Religious University Hosts Its First Ever LGBT Panel

Last year, Bar-Ilan University prevented its LGBT Forum member from hosting an LGBT event. This year, the LGBT Forum managed to pull off a first of its kind panel at the religious academic institution.

Tonight at Bar-Ilan an academic and social panel with gay blogger Netanel Azoulay, transgender Jewish educator Yiscah Smith, Havruta‘s chair Daniel Jonas, Bat Kol‘s Aya Cnaan-Hagbi and Knesset Member Yael German will be held.The panel will discuss issues related to cultural integration that is still difficult for some people to digest: religion and pride.

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Idan Azaria, Chairman of the LGBT Forum at Bar Ilan

“[At Bar Ilan University] we’re on the seam between two worlds, between religious and secular, between liberal and conservative,” Idan Azaria, Chairman of the LGBT Forum at Bar Ilan, tells Israeli website Mako Pride. “The panel’s goal is to create a dialogue.”

For Ittai Shickman, spokesman for the Gay Student Fraternity and a member of the Bar-Ilan Forum, the panel is certainly a starting point for future activities. “40-50% of the students at Bar Ilan are from the religious Zionist background, and religious Zionism is not open enough to gay issues,” says Shickman. “Religious people still don’t know what it is.”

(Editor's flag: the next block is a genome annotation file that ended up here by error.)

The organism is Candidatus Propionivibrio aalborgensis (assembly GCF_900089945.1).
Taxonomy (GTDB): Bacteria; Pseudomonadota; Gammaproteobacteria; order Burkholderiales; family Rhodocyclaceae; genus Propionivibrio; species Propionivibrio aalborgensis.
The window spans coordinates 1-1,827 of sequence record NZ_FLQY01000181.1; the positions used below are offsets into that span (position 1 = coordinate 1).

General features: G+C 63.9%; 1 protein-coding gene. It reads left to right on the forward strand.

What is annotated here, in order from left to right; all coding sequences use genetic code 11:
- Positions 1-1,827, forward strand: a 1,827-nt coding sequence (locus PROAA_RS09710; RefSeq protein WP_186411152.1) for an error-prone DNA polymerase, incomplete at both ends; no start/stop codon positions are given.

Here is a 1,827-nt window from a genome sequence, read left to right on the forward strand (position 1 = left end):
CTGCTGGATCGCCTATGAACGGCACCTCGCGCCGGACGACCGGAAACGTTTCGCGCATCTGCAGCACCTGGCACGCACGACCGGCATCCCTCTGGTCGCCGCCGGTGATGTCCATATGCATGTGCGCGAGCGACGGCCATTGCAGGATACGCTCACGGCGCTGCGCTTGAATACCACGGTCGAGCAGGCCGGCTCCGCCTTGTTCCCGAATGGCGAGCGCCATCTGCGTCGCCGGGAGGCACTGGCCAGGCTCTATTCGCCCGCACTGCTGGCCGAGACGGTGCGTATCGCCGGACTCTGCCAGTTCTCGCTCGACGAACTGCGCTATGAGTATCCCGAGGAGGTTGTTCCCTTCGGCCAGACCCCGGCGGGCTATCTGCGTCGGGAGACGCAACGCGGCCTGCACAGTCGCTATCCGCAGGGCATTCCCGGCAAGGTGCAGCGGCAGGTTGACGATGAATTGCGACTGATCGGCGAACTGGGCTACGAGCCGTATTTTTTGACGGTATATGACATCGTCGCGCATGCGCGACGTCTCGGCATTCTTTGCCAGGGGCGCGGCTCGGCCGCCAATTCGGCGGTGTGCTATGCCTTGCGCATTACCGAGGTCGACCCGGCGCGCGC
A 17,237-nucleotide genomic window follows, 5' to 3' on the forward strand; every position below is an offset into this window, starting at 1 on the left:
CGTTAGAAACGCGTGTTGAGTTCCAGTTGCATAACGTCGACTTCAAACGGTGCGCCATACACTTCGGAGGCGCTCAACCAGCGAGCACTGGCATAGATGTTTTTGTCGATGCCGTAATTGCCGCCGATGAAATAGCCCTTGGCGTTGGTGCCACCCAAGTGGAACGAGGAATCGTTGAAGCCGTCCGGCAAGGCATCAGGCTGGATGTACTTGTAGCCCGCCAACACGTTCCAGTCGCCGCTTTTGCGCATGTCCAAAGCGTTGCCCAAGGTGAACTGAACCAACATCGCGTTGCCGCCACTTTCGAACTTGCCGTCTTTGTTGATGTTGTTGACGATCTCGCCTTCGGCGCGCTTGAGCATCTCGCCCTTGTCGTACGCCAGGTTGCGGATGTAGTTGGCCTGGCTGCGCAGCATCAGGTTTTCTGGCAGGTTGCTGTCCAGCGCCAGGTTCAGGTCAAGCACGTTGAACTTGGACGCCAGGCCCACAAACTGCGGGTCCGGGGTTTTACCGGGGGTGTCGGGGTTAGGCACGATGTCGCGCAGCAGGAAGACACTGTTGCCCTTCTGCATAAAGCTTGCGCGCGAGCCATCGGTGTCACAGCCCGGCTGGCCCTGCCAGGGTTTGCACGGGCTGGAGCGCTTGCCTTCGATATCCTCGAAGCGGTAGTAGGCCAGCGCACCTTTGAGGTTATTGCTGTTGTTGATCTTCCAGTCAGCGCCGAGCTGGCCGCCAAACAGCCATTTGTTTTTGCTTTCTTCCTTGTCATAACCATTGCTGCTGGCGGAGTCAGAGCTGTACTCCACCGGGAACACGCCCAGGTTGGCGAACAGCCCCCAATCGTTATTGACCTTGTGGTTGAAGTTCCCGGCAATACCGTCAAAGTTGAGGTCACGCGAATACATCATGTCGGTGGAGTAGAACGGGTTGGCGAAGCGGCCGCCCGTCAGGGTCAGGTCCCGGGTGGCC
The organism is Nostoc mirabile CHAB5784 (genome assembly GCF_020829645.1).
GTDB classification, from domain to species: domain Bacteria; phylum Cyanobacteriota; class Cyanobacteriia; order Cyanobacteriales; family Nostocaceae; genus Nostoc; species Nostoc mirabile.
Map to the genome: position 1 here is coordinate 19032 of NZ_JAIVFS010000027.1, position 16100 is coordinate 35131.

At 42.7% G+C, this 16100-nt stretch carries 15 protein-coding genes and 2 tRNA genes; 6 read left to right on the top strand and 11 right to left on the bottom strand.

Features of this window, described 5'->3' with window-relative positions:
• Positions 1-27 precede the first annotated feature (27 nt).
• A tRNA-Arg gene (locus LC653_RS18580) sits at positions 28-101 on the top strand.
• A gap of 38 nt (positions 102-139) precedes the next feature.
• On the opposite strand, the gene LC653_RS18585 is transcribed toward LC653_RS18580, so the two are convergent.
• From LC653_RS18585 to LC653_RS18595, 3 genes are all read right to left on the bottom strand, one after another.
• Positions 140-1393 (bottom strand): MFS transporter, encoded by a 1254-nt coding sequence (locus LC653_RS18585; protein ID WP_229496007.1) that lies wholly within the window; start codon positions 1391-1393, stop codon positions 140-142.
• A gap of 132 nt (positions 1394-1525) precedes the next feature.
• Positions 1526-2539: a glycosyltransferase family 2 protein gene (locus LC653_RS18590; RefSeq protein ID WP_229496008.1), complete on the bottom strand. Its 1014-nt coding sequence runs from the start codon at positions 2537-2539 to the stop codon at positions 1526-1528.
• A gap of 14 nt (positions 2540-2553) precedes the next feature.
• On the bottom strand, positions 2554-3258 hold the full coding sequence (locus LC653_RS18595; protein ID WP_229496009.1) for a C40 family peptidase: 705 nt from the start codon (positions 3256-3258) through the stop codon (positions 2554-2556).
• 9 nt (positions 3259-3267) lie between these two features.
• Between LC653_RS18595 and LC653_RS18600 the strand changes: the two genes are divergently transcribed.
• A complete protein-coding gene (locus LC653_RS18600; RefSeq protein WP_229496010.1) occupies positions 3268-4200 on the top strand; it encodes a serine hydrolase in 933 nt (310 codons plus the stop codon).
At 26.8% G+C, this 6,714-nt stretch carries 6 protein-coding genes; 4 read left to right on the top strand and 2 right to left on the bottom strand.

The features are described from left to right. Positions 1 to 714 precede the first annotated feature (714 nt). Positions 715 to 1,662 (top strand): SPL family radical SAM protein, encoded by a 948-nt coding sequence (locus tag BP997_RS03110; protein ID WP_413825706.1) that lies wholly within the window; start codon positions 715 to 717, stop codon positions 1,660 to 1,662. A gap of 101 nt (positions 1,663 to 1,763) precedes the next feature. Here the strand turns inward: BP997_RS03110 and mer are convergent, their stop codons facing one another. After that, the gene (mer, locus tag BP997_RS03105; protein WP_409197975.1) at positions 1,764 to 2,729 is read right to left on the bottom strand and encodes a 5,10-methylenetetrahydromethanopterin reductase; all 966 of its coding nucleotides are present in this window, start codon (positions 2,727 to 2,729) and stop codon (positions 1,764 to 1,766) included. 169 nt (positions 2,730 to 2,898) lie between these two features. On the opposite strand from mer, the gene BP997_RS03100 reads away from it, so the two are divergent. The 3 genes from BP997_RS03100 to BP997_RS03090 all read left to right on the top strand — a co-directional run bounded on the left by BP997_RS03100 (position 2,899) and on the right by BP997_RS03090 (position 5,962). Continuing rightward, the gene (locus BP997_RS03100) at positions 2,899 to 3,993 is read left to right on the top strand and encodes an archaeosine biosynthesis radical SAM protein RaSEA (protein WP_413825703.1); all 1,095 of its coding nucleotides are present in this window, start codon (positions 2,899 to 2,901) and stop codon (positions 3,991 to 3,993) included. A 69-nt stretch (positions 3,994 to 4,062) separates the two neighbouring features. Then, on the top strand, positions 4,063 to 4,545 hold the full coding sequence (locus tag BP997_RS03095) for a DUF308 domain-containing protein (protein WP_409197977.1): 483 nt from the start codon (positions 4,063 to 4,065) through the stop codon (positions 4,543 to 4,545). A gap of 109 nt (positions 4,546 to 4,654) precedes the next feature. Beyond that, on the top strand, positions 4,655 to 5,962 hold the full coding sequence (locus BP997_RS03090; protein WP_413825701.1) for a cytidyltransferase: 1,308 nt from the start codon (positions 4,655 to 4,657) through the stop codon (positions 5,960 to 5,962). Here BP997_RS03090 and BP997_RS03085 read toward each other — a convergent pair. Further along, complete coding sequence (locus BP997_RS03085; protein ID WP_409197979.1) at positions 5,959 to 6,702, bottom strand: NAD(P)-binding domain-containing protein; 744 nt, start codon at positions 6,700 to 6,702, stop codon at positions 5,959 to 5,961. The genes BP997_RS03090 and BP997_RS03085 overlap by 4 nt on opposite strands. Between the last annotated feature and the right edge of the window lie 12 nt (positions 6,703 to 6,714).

The expectations of the LGBT Forum from the academic institute is to embrace its minorities. “There are no LGBT studies at Bar-Ilan, almost at all, not even in gender studies they don’t touch the subject. Last year, the Dean of Psychology sent a letter against the management’s attitude towards the pride event. The Department of Psychology is made up of religious people too, but they are more open to it.”

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Ittai Shickman

“Earlier this year, there was a meeting between all of the students’ forums at the university, including the LGBT Forum. During the event, a maintenance employee came over to us and said, “I’m not against you, but why do you have to wave it?” This is a person who wore a yarmulke, tassels and everything. He had all the outside signs of a religious person. I could answer him with the same question, but I didn’t say anything because I understand the desire to hang out with signs.”

Shickman is originally from Jerusalem and says that part of the reason he had chosen to study at Bar-Ilan was its religious character. “I come from a traditional home, and I have no problem with the tradition,” he says, “but I wanted to develop it.”
“These people I’m studying with turn out to be parliamentarian assistants, politicians in local councils and they even reach the Knesset. I may not be able to persuade their fathers, but my familiarity with them, I hope, will determine and maybe even change something in terms of the rights of the LGBT community in the religious Zionist community in Israel in ten -twenty years.”